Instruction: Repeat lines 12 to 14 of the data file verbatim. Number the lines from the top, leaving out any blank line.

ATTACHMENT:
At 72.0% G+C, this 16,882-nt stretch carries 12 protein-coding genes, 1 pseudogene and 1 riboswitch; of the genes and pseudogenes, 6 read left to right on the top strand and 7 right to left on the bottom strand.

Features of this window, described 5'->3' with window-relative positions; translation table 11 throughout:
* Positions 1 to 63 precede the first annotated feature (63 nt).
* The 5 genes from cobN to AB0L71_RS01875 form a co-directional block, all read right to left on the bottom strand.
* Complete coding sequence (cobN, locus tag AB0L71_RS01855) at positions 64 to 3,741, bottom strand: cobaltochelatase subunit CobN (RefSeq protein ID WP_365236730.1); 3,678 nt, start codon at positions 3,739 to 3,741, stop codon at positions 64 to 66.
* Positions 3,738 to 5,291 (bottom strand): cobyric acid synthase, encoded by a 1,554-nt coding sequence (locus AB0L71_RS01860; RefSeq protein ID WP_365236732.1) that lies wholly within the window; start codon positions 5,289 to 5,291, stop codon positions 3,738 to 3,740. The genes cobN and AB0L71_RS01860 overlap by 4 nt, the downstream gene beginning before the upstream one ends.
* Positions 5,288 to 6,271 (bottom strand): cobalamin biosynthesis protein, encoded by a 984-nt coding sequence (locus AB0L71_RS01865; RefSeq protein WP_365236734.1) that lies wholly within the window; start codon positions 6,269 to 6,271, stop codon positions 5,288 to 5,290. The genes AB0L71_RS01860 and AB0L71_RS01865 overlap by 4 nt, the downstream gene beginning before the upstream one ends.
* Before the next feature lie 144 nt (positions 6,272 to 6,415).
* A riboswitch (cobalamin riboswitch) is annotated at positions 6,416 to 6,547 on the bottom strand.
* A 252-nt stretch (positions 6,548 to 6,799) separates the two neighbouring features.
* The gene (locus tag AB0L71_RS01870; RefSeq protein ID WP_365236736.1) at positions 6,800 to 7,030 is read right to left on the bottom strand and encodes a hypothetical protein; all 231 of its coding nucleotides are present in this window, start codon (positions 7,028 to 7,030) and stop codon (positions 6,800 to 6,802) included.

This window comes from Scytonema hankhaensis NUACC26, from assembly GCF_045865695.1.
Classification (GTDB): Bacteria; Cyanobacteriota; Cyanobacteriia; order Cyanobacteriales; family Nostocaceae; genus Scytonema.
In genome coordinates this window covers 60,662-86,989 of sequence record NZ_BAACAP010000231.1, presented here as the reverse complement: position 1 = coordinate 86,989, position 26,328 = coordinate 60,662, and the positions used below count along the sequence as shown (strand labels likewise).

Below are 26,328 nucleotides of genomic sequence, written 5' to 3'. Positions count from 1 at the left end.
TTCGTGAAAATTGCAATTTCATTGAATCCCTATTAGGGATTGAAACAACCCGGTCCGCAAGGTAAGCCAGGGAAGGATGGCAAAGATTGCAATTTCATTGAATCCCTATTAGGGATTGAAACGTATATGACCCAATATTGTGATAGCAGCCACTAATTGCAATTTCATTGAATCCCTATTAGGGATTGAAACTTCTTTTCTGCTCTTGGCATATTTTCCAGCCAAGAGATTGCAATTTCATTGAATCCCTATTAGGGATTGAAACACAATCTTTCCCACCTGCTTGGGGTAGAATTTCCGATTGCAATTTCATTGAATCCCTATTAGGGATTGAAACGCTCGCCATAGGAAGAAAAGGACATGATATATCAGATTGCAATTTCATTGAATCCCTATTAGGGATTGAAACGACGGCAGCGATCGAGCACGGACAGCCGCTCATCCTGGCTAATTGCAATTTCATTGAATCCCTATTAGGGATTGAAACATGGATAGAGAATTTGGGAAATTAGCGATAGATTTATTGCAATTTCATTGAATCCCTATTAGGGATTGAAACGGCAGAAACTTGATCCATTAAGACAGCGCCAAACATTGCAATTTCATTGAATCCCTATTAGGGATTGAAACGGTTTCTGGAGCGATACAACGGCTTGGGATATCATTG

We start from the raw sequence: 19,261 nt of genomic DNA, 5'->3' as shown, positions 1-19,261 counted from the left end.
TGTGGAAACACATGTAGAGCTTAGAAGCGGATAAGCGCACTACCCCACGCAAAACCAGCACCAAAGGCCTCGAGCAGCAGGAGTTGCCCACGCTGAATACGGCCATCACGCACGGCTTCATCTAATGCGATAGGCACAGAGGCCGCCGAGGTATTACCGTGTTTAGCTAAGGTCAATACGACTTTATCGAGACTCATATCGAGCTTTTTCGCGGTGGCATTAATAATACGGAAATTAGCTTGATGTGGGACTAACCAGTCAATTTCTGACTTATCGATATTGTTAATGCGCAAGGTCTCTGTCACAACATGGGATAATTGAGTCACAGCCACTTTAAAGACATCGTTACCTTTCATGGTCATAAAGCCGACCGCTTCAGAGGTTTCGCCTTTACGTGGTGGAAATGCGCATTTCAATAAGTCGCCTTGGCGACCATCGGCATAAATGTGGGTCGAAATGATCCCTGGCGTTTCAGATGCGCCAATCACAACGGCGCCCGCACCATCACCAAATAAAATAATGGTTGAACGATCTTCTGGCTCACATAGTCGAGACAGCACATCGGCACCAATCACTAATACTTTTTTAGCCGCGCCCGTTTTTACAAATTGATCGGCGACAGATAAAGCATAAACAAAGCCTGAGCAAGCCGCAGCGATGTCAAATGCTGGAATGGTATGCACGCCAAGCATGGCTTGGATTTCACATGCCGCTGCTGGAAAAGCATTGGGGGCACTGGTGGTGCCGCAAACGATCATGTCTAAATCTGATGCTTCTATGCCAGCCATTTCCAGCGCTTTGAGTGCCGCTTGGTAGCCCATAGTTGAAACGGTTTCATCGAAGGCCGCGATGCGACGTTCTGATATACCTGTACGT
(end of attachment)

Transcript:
This window comes from Scytonema hankhaensis NUACC26, from assembly GCF_045865695.1.
Classification (GTDB): Bacteria; Cyanobacteriota; Cyanobacteriia; order Cyanobacteriales; family Nostocaceae; genus Scytonema.
In genome coordinates this window covers 60,662-86,989 of sequence record NZ_BAACAP010000231.1, presented here as the reverse complement: position 1 = coordinate 86,989, position 26,328 = coordinate 60,662, and the positions used below count along the sequence as shown (strand labels likewise).